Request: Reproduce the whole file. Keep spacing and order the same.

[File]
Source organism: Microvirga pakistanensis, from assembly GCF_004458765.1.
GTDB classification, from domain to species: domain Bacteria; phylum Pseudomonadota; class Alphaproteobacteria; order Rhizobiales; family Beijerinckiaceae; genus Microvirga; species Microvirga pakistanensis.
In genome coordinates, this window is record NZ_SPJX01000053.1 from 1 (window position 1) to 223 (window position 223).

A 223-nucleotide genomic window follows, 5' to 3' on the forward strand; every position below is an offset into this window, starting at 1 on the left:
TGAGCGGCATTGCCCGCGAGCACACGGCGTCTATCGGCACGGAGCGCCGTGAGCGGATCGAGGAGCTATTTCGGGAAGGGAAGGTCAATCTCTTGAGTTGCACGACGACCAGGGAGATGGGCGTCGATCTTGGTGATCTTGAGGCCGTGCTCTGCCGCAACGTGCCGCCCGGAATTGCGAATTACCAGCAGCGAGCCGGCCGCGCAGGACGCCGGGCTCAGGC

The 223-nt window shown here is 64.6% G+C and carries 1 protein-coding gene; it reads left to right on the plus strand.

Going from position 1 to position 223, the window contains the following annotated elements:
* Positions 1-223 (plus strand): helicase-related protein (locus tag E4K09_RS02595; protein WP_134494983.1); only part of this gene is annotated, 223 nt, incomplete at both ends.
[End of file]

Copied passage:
Source organism: Microvirga pakistanensis, from assembly GCF_004458765.1.
GTDB classification, from domain to species: domain Bacteria; phylum Pseudomonadota; class Alphaproteobacteria; order Rhizobiales; family Beijerinckiaceae; genus Microvirga; species Microvirga pakistanensis.
In genome coordinates, this window is record NZ_SPJX01000053.1 from 1 (window position 1) to 223 (window position 223).

A 223-nucleotide genomic window follows, 5' to 3' on the forward strand; every position below is an offset into this window, starting at 1 on the left:
TGAGCGGCATTGCCCGCGAGCACACGGCGTCTATCGGCACGGAGCGCCGTGAGCGGATCGAGGAGCTATTTCGGGAAGGGAAGGTCAATCTCTTGAGTTGCACGACGACCAGGGAGATGGGCGTCGATCTTGGTGATCTTGAGGCCGTGCTCTGCCGCAACGTGCCGCCCGGAATTGCGAATTACCAGCAGCGAGCCGGCCGCGCAGGACGCCGGGCTCAGGC

The 223-nt window shown here is 64.6% G+C and carries 1 protein-coding gene; it reads left to right on the plus strand.

Going from position 1 to position 223, the window contains the following annotated elements:
* Positions 1-223 (plus strand): helicase-related protein (locus tag E4K09_RS02595; protein WP_134494983.1); only part of this gene is annotated, 223 nt, incomplete at both ends.